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Kevin A. Kerber, MD, MS
CONTINUUM: Lifelong Learning in Neurology. 18(5, Neuro-otology):1041-1059, October 2012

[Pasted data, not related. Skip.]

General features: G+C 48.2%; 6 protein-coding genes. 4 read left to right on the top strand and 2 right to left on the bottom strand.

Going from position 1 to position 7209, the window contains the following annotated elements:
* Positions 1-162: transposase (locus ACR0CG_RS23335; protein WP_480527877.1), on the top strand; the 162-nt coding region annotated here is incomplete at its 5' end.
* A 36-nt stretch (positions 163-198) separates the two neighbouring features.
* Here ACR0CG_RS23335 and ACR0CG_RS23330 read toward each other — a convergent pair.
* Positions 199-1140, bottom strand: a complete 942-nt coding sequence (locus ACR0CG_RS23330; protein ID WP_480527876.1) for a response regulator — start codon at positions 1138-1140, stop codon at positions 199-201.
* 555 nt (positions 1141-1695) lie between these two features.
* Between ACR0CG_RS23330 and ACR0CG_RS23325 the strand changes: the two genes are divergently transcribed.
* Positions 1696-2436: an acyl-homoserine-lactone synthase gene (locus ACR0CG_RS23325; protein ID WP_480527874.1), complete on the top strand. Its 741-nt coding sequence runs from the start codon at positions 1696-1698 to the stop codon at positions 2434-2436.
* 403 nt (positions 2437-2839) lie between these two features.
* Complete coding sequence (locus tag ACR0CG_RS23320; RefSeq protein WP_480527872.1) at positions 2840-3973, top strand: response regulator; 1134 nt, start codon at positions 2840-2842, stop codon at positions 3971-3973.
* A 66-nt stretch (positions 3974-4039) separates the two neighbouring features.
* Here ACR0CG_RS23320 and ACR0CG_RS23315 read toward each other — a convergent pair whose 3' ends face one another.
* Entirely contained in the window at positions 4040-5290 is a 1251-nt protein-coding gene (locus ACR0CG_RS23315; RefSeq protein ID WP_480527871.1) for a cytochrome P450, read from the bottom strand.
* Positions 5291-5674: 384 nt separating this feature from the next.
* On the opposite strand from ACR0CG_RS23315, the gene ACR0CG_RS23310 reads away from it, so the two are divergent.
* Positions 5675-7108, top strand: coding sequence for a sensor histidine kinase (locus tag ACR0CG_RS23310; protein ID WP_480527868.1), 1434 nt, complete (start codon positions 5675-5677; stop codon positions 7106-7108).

Patient’s head is quickly moved to one side, then to the other. On movements to the patient’s left, the eyes stay focused on the target in front of him. With head movements to the patient’s right, the eyes move off the target. He then makes a voluntary corrective saccade to bring the eyes back to the target. This is considered a positive head-impulse test to the right. The corrective saccade is more obvious after some of the tests than others, likely due to variation in the speed of the movement and the patient’s ability to predict it.
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